LONDON – As sympathy and money poured in for a 19-year-old British woman found guilty and lying over a gang rape charge, the United Kingdom government said it would push the Cypriot government for answers.
“The UK is seriously concerned about the fair trial guarantees in this deeply distressing case and we will be raising the issue with the Cypriot authorities,” a Foreign and Commonwealth Office spokesperson said in a written statement.
The woman, who was not identified, initially claimed she was raped by 12 Israeli men at a Cypriot holiday resort but was convicted on a charge of “Public Mischief” in a case where she continues to be backed by supporters.
She said the alleged attack occurred in Ayia Napa, which became a media sensation that raised questions about the treatment of victims of sexual assault even though she retracted her accusation after hours of questioning by police.
Judge Michalis Papathanasiou said the defendant did not tell the truth and tried to deceive the court with “convenient” and “evasive” statement, the British newspaper The Telegraph and other media reports said.
British Foreign Secretary Dominic Raab expressed “serious concern” about the potential for a miscarriage of justice, the British newspaper The Telegraph and other media reported, and said he would raise the case with Cypriot officials.
The woman faces a maximum fine of 1,700 euros ($1,900) and up to a year ‘s imprisonment. She will remain in Cyprus for her Jan. 7 sentencing as supporters and the UK government said there was a miscarriage of justice.
She withdrew her her complaint two weeks after the alleged incident because she she said she was coerced by police and then again said the rape happened although prosecutors told the court the defendant fabricated the gang rape allegations because she was upset about being filmed while having sex.
The woman said the police questioning left her “scared for my life” and that the interrogation was not recorded as she changed her story. She told the British newspaper The Sun she was not surprised by the judgment and vowed to clear her name and appeal.
The teenager also claimed she has been contacted by other people who have been “forced to remain silent” during similar experiences. “This fight is for them and many more,” she told the newspaper.
The teenager’s mother told ITV News: “I find myself kind of unable to believe the violations of human rights she has experienced throughout the whole affair.”
She described the verdict as “absolutely astonishing” and said her daughter was suffering from post-traumatic stress disorder and needed to get back to the UK to be treated.
A campaign was launched online to encourage tourists to boycott Cyprus on the grounds that it is “not safe for women” to go on holiday on the former British colony which relies on Raab, a former lawyer who spent time on secondment to the human rights group Liberty, is following the case closely and “takes issues of access to justice extremely seriously,” unnamed sources told The Telegraph.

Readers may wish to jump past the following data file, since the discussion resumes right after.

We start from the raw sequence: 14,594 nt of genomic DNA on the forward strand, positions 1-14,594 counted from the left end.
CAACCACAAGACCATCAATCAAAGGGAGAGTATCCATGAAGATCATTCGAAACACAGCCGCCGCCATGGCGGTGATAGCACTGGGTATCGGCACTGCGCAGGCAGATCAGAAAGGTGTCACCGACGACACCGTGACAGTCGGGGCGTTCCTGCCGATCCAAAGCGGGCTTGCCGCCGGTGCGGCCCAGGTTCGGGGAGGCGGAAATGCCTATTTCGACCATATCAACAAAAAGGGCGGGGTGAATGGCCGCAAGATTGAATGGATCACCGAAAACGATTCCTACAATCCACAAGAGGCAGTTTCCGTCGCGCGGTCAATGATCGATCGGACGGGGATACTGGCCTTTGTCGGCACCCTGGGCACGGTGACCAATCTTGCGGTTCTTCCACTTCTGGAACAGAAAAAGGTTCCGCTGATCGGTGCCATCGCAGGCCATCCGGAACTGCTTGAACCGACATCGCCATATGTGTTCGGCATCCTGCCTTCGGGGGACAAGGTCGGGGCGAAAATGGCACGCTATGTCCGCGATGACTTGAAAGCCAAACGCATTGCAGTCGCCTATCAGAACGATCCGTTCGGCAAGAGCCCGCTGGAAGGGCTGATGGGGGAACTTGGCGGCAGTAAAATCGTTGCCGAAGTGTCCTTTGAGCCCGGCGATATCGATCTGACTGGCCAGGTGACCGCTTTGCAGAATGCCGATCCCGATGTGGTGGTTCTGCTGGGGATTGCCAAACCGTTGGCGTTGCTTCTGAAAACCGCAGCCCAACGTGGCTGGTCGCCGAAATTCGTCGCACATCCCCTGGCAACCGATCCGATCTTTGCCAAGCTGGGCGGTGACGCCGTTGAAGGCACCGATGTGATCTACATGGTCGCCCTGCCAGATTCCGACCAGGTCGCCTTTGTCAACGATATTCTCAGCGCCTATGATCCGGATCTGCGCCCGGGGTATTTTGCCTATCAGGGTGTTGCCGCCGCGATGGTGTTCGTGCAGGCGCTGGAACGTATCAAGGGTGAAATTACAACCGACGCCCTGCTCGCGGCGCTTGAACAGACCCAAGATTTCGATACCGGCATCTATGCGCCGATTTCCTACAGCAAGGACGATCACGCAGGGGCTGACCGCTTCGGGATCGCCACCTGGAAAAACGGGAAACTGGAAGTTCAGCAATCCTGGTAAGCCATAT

Michael Polak, a British lawyer on her defence team explained that the verdict “relied on her retracted statement.”
“When she made it, she had been held for seven hours without access to a lawyer. I don’t think that anyone who attended would say that this was a fair trial,” he said. He added that “it felt like the decision was made before the trial started.” She was 18 at the time.
The court also heard claims police had failed properly to secure the alleged crime scene or maintain fully the integrity of medical and forensic evidence.
Some 25 protesters from the Network Against Violence Against Women sat in the courtroom with gags over their mouths showing an image of stitched-up lips to support the defendant and shouted, “We are with you. We know. We believe you,” as she left court.
The woman was questioned for eight hours by Cypriot police without a lawyer or family member present and signed a statement she fabricated the rape but later told the court: “I didn’t think I would leave that police station without signing that statement.”
Her parents thanked the public for their support, as a fundraising drive to cover her legal fees nears 80,000 British Pounds ($105,343.) Her parents set up a GoFundMe page in August to cover legal fees, writing in an emotional plea: “After an awful series of events, we just want to bring her home.”
After the ruling, donations soared, bringing in about 20,000 British Pounds ($26,336) in less than a day, The Evening Standard said.
(Material from the Associated Press was used in this report)